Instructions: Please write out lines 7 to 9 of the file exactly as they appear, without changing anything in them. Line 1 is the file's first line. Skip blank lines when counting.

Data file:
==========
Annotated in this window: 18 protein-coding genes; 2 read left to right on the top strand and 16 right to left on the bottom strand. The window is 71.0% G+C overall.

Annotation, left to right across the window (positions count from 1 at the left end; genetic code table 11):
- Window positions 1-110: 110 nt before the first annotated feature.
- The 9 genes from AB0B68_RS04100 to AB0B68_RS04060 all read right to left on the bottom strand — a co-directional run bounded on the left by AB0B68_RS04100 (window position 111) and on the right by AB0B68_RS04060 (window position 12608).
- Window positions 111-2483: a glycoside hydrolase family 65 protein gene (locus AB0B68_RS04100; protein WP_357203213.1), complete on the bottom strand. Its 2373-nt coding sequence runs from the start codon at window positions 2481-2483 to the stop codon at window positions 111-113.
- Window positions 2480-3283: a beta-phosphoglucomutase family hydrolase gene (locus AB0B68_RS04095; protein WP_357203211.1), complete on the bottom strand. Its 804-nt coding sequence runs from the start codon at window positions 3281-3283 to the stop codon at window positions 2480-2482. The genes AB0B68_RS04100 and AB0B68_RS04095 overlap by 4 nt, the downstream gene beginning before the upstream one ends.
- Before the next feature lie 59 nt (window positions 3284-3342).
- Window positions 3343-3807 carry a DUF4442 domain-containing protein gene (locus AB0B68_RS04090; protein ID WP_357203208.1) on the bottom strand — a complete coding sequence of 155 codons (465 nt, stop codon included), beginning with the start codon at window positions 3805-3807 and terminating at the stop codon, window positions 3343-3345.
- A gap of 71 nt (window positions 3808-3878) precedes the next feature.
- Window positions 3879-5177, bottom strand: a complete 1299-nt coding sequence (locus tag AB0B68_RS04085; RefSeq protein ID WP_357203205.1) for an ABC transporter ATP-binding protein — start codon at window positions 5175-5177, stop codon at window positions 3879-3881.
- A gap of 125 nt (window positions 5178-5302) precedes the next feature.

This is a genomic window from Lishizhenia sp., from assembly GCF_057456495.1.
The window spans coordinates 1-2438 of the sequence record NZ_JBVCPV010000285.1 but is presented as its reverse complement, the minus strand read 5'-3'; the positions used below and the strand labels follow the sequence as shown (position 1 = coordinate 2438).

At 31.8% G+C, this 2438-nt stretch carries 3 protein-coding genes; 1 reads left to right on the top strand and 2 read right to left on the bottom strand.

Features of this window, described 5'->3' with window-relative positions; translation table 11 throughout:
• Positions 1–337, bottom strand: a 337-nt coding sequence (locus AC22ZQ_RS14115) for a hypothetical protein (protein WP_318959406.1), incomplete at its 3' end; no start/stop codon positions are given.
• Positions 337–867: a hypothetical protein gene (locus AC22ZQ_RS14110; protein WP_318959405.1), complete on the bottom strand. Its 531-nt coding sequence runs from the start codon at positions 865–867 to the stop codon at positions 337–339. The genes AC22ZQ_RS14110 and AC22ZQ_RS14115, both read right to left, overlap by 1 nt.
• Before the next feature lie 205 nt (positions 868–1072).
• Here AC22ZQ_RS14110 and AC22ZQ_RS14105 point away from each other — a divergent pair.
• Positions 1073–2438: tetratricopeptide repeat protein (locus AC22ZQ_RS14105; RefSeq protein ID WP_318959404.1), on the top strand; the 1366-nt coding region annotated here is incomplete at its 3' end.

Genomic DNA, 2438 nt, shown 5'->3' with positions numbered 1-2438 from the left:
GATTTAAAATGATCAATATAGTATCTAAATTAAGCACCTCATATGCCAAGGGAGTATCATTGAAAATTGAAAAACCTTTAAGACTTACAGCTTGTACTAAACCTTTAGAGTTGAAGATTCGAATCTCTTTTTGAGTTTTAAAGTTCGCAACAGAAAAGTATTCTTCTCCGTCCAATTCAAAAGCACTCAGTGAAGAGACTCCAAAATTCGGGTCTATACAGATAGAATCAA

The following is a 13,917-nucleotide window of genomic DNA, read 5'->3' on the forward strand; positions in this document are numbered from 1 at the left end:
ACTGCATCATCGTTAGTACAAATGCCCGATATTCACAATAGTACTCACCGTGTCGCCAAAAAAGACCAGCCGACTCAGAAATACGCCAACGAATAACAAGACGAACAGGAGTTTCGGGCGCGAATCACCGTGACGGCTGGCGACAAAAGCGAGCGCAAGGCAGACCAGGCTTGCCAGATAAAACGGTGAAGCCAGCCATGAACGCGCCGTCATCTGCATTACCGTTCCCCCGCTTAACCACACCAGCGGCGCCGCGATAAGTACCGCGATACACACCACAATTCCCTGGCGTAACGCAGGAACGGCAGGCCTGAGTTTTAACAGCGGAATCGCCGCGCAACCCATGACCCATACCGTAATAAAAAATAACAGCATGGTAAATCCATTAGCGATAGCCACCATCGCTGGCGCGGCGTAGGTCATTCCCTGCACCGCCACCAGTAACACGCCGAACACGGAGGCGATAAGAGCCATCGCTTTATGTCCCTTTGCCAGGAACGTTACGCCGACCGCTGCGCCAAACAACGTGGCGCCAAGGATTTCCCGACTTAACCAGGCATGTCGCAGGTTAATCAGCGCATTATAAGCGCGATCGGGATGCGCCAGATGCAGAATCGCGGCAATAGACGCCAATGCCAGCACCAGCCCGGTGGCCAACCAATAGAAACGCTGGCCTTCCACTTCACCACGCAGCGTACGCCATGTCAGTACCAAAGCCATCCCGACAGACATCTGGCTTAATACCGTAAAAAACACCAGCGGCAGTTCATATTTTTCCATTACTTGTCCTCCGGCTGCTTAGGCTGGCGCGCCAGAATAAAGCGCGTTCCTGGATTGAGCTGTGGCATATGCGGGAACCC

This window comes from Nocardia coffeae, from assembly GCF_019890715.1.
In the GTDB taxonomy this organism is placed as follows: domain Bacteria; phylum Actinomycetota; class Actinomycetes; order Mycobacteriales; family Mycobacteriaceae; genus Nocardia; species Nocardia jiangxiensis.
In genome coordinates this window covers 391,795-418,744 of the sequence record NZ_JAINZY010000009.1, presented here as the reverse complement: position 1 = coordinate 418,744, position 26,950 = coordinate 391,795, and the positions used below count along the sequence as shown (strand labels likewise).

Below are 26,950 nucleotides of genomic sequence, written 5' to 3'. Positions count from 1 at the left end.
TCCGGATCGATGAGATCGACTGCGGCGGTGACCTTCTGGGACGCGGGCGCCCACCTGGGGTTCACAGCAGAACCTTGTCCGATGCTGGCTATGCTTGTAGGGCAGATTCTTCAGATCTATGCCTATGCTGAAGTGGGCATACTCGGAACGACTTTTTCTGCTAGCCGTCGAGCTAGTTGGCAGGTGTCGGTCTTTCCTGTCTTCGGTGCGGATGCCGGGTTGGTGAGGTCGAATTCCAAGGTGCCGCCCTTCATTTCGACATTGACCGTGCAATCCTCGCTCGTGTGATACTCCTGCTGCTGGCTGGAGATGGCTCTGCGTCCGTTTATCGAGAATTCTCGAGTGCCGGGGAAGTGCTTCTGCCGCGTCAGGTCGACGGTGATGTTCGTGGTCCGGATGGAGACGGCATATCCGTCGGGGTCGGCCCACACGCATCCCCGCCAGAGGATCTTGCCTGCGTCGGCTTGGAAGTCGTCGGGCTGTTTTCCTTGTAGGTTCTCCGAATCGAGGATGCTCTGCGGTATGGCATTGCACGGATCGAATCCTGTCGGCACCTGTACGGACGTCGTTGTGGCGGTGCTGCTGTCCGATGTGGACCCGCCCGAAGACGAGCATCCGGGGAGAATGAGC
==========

- Before the next feature lie 59 nt (window positions 3284-3342).
- Window positions 3343-3807 carry a DUF4442 domain-containing protein gene (locus AB0B68_RS04090; protein ID WP_357203208.1) on the bottom strand — a complete coding sequence of 155 codons (465 nt, stop codon included), beginning with the start codon at window positions 3805-3807 and terminating at the stop codon, window positions 3343-3345.
- A gap of 71 nt (window positions 3808-3878) precedes the next feature.